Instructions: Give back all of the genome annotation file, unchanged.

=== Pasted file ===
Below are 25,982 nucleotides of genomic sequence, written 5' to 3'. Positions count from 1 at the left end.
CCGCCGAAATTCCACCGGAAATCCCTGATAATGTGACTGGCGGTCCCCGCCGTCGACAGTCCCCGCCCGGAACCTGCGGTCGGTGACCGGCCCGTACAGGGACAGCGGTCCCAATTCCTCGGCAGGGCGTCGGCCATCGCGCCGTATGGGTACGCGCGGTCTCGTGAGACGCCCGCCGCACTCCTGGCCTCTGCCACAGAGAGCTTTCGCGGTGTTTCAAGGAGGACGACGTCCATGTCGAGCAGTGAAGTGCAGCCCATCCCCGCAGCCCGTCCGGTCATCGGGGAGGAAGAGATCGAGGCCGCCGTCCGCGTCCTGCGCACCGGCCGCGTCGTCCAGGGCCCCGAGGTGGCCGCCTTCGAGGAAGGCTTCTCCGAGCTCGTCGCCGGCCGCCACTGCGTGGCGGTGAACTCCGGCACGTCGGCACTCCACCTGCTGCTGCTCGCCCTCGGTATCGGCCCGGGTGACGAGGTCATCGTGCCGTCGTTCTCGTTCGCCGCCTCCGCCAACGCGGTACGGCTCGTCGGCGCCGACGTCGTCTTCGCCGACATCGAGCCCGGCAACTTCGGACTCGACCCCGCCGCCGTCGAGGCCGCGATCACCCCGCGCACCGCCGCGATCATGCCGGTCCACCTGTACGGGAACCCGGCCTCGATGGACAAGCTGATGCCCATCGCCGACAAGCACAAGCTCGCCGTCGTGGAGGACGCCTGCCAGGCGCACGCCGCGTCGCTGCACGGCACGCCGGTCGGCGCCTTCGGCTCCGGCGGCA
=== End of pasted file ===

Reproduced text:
Below are 25,982 nucleotides of genomic sequence, written 5' to 3'. Positions count from 1 at the left end.
CCGCCGAAATTCCACCGGAAATCCCTGATAATGTGACTGGCGGTCCCCGCCGTCGACAGTCCCCGCCCGGAACCTGCGGTCGGTGACCGGCCCGTACAGGGACAGCGGTCCCAATTCCTCGGCAGGGCGTCGGCCATCGCGCCGTATGGGTACGCGCGGTCTCGTGAGACGCCCGCCGCACTCCTGGCCTCTGCCACAGAGAGCTTTCGCGGTGTTTCAAGGAGGACGACGTCCATGTCGAGCAGTGAAGTGCAGCCCATCCCCGCAGCCCGTCCGGTCATCGGGGAGGAAGAGATCGAGGCCGCCGTCCGCGTCCTGCGCACCGGCCGCGTCGTCCAGGGCCCCGAGGTGGCCGCCTTCGAGGAAGGCTTCTCCGAGCTCGTCGCCGGCCGCCACTGCGTGGCGGTGAACTCCGGCACGTCGGCACTCCACCTGCTGCTGCTCGCCCTCGGTATCGGCCCGGGTGACGAGGTCATCGTGCCGTCGTTCTCGTTCGCCGCCTCCGCCAACGCGGTACGGCTCGTCGGCGCCGACGTCGTCTTCGCCGACATCGAGCCCGGCAACTTCGGACTCGACCCCGCCGCCGTCGAGGCCGCGATCACCCCGCGCACCGCCGCGATCATGCCGGTCCACCTGTACGGGAACCCGGCCTCGATGGACAAGCTGATGCCCATCGCCGACAAGCACAAGCTCGCCGTCGTGGAGGACGCCTGCCAGGCGCACGCCGCGTCGCTGCACGGCACGCCGGTCGGCGCCTTCGGCTCCGGCGGCA